“I would seek him out,” Robinette said, “just because I knew he’d disagree.” When Hawn bested him, as Robinette said the teacher often did, the teen headed home to his deeply conservative father and uncle to ask for more arguments to throw at Hawn the next day.
By then, Hawn was used to this sort of thing.
Sullivan Central’s small number of progressive teens often chose Hawn’s classes, as did students who identified as LGBTQ, partly because Hawn kept a blue-and-yellow equality sticker pasted to the filing cabinet by his desk.
But every year, a large portion of his contemporary issues class was White, conservative and spoiling for a chance to debate a real live liberal.
The makeup of the class was not surprising in Kingsport, a town of about 54,000 nestled in the foothills of the Appalachian Mountains that is about 90 percent White. The median household income is roughly $43,000, well below the national average, and most residents work for Eastman Chemical, a global specialty materials company that operates a large coal gasification plant in Kingsport. The town is staunchly Republican, mirroring Sullivan County, where 75 percent of voters chose Donald Trump in both 2016 and 2020.
The high school was even less diverse in the final years Hawn taught there: Its student body was approximately 95 percent White, 2 percent Hispanic and less than 1 percent Black and Asian.
The politics were just as lopsided, said Simcox, who eventually came out as a Democrat. During the 2016 election, Simcox stuck a Clinton-Kaine bumper sticker to his car — until other students ripped it off and burned it.
The general hostility to liberal ideas did not bother Hawn. He loved teaching teens like Simcox and Thomas, or spending his free periods arguing with cocksure kids like Robinette. The students reminded him of himself.
Hawn had been a Young Republican as a teenager, so devoted he rose extra early each morning to watch Rush Limbaugh. He grew up believing that everybody has the same opportunity in the United States and that anyone who fails did not work hard enough.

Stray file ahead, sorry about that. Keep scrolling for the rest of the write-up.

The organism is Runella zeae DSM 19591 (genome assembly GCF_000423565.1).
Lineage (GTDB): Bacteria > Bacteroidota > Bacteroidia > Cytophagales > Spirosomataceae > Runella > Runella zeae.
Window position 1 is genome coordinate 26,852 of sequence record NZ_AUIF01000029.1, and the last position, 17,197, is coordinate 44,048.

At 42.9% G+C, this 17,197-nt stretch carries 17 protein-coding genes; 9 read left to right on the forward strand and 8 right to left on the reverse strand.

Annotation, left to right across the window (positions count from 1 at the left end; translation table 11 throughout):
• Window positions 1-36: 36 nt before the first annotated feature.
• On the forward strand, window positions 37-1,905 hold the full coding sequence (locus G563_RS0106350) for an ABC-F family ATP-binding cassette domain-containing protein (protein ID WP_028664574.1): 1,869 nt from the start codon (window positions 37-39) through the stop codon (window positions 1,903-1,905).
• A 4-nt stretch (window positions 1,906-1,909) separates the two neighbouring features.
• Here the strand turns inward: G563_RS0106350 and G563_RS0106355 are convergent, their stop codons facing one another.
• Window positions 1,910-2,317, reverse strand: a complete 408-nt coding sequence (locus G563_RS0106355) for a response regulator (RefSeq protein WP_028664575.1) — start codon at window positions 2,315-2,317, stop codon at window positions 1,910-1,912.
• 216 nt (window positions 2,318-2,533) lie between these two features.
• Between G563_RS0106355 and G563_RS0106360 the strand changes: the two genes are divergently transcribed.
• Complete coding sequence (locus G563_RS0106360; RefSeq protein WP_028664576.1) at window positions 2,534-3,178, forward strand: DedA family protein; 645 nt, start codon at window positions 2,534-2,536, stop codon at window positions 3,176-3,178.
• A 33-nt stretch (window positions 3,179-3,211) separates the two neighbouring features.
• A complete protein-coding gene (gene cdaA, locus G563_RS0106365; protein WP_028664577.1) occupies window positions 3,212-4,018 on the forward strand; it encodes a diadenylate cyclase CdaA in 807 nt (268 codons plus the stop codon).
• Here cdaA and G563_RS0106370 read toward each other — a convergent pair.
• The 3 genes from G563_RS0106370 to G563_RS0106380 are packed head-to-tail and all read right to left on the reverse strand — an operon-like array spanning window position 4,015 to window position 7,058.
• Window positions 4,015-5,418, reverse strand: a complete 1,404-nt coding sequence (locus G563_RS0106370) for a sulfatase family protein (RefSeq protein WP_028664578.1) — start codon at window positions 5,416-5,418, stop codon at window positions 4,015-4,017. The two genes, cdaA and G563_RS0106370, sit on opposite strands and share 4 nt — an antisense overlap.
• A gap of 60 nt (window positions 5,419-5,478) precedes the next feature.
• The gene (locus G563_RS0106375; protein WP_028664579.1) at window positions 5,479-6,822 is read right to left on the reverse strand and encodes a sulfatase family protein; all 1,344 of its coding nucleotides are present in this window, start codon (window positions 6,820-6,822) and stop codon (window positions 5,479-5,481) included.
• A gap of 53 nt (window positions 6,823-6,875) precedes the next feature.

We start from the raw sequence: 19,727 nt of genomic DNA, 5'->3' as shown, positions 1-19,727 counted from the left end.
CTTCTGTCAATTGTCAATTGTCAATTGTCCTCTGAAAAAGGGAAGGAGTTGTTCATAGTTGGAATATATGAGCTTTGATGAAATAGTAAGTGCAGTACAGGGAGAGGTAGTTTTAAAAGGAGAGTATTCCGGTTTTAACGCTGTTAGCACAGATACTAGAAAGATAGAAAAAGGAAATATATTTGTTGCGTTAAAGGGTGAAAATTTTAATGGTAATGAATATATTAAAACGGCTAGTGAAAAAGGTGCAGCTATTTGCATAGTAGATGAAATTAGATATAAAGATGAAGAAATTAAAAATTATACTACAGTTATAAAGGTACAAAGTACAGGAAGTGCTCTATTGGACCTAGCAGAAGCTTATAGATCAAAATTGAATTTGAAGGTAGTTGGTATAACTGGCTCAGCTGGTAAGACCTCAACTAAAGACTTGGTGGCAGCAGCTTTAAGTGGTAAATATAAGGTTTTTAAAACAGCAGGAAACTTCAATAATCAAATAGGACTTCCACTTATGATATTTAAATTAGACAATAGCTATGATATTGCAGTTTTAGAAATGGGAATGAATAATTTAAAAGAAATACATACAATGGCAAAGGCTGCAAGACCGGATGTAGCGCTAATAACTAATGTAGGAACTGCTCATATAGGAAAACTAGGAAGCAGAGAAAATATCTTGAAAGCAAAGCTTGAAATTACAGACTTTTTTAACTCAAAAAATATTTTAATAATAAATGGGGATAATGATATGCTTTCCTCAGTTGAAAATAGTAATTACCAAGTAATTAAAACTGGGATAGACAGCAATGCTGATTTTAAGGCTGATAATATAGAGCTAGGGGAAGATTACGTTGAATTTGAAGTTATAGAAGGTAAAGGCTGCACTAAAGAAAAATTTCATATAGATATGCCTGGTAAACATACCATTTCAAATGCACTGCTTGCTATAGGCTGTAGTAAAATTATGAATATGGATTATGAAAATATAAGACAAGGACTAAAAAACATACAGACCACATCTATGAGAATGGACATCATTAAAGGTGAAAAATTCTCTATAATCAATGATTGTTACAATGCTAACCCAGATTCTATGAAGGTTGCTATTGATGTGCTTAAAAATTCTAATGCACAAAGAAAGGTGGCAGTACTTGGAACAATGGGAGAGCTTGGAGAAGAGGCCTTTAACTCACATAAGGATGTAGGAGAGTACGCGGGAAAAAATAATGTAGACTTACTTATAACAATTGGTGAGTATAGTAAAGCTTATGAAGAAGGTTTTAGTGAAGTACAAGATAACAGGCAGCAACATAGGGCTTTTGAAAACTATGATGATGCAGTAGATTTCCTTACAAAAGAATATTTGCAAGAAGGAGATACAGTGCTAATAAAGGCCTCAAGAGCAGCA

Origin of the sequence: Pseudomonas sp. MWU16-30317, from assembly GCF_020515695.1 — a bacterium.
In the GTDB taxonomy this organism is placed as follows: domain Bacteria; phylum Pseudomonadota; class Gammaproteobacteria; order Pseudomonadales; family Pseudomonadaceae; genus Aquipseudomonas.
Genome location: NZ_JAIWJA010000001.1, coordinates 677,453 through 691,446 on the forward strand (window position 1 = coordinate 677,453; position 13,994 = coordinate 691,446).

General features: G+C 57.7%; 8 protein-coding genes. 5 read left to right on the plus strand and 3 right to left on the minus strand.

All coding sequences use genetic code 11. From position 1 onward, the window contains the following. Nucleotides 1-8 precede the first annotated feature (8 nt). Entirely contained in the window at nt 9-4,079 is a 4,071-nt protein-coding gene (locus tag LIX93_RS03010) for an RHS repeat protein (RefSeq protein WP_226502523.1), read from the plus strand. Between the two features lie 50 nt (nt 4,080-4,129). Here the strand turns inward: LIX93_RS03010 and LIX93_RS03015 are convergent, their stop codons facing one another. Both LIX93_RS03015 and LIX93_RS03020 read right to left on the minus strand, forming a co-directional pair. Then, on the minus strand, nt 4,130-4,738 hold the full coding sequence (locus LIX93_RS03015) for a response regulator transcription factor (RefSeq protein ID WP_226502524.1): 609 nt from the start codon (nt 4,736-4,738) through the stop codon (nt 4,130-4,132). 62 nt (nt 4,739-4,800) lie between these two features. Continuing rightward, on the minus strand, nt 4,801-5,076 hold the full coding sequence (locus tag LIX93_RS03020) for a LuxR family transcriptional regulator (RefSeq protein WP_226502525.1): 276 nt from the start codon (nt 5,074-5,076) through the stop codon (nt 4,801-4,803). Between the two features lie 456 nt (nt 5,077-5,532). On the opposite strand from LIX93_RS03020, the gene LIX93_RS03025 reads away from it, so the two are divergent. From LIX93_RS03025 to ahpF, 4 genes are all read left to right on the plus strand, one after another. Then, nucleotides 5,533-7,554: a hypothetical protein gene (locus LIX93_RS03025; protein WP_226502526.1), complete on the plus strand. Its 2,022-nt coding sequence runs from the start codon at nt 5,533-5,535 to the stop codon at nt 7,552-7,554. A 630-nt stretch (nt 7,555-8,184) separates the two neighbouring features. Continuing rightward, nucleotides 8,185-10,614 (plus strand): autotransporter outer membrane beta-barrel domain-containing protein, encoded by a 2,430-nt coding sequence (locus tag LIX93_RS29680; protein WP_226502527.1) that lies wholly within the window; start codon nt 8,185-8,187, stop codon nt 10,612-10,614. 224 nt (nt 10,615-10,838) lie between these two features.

His political transformation began during the Iraq War, shortly after he graduated from Tennessee Technological University with a degree in finance. Judging the conflict unnecessary, he started looking for other perspectives and wound up reading about everything from the Black Panther movement to universal health care. He thinks his Type I diabetes — he was diagnosed at age 13 — also contributed to his shift to liberalism, because it led him to empathize with other people’s pain.
Hawn, who always wanted to be a teacher, landed a job with Sullivan County Schools in 2005 after a stint in construction. At first he taught only economics, but later added classes on world history, personal finance and contemporary issues.
The latter, focused on current events and with no set curriculum, soon became his favorite course to teach. Often, he let the students choose what to discuss. The open environment fostered exchanges like one Hawn had with Simcox in 2018 about then-President Trump’s request for a military parade down Pennsylvania Avenue. Simcox, an ardent supporter of the military, argued for the idea.
“But most democracies don’t do this,” both men remember Hawn saying. “Usually countries like China or Russia or North Korea do military parades.”
Simcox, whose relatives have served in the Army and who would serve himself after high school, lost his temper. “I’m out of here, you leftist snowflake!” he shouted, and stomped off.
Hawn waited until the next day and raised the topic again. If you care so much for the military, he asked, why not take that money for the parade — because it’s going to cost a lot of money — and give it to the VA?
The question, Simcox said, hit like a punch, leaving him without an answer.
Robinette remembers a similar moment during an argument about fiscal policy, when Hawn explained that Tennessee’s high sales tax led some in his family to do their grocery shopping just over the border in Virginia, where groceries are taxed less because the state also taxes income. Robinette, still a fervent Republican who voted for Trump in 2020, said that was the first time he considered there might be drawbacks to Tennessee’s disdain for an income tax.
And Thomas, who also remains conservative although he dislikes Trump, said he will never forget a debate with Hawn over whether the United States should welcome Syrian refugees. Midway through arguing against the idea, Thomas stopped talking. He realized he did not actually agree with what he was saying.
“It made me think, from that point on, that I can change my mind on issues,” said Thomas, who is majoring in history at East Tennessee State University because Hawn’s class inspired a love for the subject.
Before meeting Hawn, Thomas said, “I don’t know if I could have been the type of guy to listen to other people’s arguments, or see from their point of view.”
Hawn discovered the concept of White privilege during President Barack Obama’s tenure, he said, and began mentioning it in class.
He always presented White privilege as an incontestable truth, although he said he urged students to do their own research and challenge him if they disagreed.